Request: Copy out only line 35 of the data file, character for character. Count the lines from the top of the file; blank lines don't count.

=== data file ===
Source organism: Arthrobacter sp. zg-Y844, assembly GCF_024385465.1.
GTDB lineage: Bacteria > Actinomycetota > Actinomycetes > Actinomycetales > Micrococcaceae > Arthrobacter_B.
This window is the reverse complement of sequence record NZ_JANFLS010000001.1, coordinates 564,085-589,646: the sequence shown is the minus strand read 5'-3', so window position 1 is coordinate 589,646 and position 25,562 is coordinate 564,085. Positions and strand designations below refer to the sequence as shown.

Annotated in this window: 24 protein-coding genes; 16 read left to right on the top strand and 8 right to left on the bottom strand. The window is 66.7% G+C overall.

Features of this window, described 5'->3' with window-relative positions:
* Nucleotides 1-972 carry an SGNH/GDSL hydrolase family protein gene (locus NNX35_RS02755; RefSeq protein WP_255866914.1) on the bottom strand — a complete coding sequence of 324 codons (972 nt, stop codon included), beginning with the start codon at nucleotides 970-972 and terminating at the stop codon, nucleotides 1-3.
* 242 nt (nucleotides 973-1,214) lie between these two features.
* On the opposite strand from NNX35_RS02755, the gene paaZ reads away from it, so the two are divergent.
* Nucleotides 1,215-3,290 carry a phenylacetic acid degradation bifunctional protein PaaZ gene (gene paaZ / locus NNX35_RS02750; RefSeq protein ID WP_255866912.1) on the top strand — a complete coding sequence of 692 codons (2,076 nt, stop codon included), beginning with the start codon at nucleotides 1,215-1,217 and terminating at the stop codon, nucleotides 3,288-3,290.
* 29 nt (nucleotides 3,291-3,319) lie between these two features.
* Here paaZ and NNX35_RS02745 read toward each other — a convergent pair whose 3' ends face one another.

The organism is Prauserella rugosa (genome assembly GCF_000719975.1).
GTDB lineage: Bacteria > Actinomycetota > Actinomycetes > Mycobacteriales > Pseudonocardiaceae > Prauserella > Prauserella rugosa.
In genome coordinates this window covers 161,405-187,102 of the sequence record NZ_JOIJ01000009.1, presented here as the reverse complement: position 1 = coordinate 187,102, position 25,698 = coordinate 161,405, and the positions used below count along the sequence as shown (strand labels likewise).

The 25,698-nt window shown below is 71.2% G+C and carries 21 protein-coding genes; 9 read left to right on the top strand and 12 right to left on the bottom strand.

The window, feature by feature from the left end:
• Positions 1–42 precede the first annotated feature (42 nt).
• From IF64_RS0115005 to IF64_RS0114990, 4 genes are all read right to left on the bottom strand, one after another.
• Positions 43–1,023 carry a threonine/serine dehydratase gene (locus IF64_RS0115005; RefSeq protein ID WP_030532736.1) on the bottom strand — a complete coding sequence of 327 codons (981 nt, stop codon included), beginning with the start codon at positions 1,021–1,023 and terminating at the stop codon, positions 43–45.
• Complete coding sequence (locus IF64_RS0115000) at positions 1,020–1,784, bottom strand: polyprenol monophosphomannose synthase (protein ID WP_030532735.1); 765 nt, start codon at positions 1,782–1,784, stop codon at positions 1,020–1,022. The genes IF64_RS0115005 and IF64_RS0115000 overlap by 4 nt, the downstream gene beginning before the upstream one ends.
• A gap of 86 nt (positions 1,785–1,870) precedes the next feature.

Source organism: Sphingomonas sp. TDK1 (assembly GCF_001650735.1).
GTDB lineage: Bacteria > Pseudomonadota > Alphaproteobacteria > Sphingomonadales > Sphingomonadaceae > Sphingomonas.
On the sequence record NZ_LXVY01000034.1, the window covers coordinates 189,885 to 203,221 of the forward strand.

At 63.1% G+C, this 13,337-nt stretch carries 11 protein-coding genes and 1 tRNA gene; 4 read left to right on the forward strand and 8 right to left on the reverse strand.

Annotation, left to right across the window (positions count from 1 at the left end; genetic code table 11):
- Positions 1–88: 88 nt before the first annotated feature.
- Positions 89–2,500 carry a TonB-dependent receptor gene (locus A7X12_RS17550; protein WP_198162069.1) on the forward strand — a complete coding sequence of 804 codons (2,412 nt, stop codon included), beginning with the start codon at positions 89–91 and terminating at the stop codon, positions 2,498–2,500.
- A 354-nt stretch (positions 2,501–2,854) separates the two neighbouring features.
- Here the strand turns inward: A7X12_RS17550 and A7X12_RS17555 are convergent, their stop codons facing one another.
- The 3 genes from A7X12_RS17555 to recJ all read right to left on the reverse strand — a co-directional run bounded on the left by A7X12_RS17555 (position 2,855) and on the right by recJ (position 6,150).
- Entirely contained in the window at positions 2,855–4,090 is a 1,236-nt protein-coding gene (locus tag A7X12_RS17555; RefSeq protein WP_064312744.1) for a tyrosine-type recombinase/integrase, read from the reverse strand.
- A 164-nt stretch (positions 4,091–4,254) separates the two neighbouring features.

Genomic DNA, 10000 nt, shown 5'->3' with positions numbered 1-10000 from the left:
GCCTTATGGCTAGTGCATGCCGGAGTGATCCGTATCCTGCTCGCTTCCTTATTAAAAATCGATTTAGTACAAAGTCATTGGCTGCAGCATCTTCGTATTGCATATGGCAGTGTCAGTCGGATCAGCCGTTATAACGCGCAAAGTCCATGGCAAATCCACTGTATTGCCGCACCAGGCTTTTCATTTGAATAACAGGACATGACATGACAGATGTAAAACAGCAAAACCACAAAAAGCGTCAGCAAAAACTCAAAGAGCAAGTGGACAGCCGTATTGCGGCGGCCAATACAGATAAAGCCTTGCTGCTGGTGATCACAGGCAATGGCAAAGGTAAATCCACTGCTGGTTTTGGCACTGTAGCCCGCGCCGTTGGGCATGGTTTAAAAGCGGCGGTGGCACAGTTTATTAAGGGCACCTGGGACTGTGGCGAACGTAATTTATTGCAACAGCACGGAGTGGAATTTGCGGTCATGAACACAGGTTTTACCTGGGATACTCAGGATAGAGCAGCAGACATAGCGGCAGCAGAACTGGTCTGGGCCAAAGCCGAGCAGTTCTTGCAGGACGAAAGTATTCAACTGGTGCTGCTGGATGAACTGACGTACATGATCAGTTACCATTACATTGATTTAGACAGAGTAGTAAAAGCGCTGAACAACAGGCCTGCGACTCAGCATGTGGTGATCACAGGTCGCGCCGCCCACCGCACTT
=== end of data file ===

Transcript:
GCCTTATGGCTAGTGCATGCCGGAGTGATCCGTATCCTGCTCGCTTCCTTATTAAAAATCGATTTAGTACAAAGTCATTGGCTGCAGCATCTTCGTATTGCATATGGCAGTGTCAGTCGGATCAGCCGTTATAACGCGCAAAGTCCATGGCAAATCCACTGTATTGCCGCACCAGGCTTTTCATTTGAATAACAGGACATGACATGACAGATGTAAAACAGCAAAACCACAAAAAGCGTCAGCAAAAACTCAAAGAGCAAGTGGACAGCCGTATTGCGGCGGCCAATACAGATAAAGCCTTGCTGCTGGTGATCACAGGCAATGGCAAAGGTAAATCCACTGCTGGTTTTGGCACTGTAGCCCGCGCCGTTGGGCATGGTTTAAAAGCGGCGGTGGCACAGTTTATTAAGGGCACCTGGGACTGTGGCGAACGTAATTTATTGCAACAGCACGGAGTGGAATTTGCGGTCATGAACACAGGTTTTACCTGGGATACTCAGGATAGAGCAGCAGACATAGCGGCAGCAGAACTGGTCTGGGCCAAAGCCGAGCAGTTCTTGCAGGACGAAAGTATTCAACTGGTGCTGCTGGATGAACTGACGTACATGATCAGTTACCATTACATTGATTTAGACAGAGTAGTAAAAGCGCTGAACAACAGGCCTGCGACTCAGCATGTGGTGATCACAGGTCGCGCCGCCCACCGCACTT